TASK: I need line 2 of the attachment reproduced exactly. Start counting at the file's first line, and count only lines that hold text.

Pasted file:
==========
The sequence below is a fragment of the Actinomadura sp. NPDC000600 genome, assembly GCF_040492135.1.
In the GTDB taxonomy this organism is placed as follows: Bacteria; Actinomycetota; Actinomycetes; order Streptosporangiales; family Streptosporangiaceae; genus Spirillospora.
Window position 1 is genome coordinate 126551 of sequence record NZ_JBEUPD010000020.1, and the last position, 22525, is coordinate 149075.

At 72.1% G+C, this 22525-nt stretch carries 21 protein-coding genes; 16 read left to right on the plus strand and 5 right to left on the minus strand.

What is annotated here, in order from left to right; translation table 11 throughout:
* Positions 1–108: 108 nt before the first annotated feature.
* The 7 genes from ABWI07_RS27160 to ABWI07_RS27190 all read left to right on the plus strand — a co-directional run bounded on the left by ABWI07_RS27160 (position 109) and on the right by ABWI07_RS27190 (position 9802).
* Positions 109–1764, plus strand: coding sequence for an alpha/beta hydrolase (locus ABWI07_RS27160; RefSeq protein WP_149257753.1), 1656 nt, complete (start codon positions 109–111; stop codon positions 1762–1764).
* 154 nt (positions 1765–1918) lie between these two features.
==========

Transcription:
In the GTDB taxonomy this organism is placed as follows: Bacteria; Actinomycetota; Actinomycetes; order Streptosporangiales; family Streptosporangiaceae; genus Spirillospora.